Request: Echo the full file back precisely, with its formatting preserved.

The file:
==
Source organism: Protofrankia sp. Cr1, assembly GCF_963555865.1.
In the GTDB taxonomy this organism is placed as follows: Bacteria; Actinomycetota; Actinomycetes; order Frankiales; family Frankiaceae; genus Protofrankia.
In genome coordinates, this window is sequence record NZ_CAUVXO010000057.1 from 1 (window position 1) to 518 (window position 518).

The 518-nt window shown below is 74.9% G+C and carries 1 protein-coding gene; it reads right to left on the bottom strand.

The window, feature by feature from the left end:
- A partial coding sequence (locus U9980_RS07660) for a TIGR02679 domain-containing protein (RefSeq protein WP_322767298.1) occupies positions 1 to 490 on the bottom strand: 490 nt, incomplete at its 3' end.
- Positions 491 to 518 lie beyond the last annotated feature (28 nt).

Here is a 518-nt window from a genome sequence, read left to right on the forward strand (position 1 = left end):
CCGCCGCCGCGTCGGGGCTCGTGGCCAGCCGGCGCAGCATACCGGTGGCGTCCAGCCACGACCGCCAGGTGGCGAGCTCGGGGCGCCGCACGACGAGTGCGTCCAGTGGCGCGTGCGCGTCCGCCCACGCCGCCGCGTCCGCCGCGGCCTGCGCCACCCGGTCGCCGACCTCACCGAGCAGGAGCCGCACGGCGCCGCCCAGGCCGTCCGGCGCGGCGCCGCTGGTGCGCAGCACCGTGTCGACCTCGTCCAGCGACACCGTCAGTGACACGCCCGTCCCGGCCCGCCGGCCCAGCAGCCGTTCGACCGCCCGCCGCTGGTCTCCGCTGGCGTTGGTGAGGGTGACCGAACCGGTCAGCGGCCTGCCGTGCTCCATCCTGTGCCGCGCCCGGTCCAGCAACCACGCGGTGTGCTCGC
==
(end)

Source organism: Protofrankia sp. Cr1, assembly GCF_963555865.1.
In the GTDB taxonomy this organism is placed as follows: Bacteria; Actinomycetota; Actinomycetes; order Frankiales; family Frankiaceae; genus Protofrankia.
In genome coordinates, this window is sequence record NZ_CAUVXO010000057.1 from 1 (window position 1) to 518 (window position 518).

The 518-nt window shown below is 74.9% G+C and carries 1 protein-coding gene; it reads right to left on the bottom strand.

The window, feature by feature from the left end:
- A partial coding sequence (locus U9980_RS07660) for a TIGR02679 domain-containing protein (RefSeq protein WP_322767298.1) occupies positions 1 to 490 on the bottom strand: 490 nt, incomplete at its 3' end.
- Positions 491 to 518 lie beyond the last annotated feature (28 nt).

Here is a 518-nt window from a genome sequence, read left to right on the forward strand (position 1 = left end):
CCGCCGCCGCGTCGGGGCTCGTGGCCAGCCGGCGCAGCATACCGGTGGCGTCCAGCCACGACCGCCAGGTGGCGAGCTCGGGGCGCCGCACGACGAGTGCGTCCAGTGGCGCGTGCGCGTCCGCCCACGCCGCCGCGTCCGCCGCGGCCTGCGCCACCCGGTCGCCGACCTCACCGAGCAGGAGCCGCACGGCGCCGCCCAGGCCGTCCGGCGCGGCGCCGCTGGTGCGCAGCACCGTGTCGACCTCGTCCAGCGACACCGTCAGTGACACGCCCGTCCCGGCCCGCCGGCCCAGCAGCCGTTCGACCGCCCGCCGCTGGTCTCCGCTGGCGTTGGTGAGGGTGACCGAACCGGTCAGCGGCCTGCCGTGCTCCATCCTGTGCCGCGCCCGGTCCAGCAACCACGCGGTGTGCTCGC